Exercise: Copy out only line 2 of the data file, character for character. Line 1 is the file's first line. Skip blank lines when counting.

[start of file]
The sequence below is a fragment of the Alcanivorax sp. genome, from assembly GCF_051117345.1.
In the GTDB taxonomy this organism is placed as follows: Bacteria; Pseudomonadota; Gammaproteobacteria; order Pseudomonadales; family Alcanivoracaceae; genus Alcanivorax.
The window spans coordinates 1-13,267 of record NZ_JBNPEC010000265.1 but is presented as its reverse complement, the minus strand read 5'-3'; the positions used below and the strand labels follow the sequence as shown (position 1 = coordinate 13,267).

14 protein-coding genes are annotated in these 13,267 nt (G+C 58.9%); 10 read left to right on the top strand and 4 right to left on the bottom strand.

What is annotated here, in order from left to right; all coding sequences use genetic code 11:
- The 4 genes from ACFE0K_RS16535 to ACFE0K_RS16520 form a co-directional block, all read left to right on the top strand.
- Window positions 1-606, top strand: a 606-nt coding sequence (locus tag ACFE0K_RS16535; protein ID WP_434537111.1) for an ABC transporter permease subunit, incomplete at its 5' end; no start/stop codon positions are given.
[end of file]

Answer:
In the GTDB taxonomy this organism is placed as follows: Bacteria; Pseudomonadota; Gammaproteobacteria; order Pseudomonadales; family Alcanivoracaceae; genus Alcanivorax.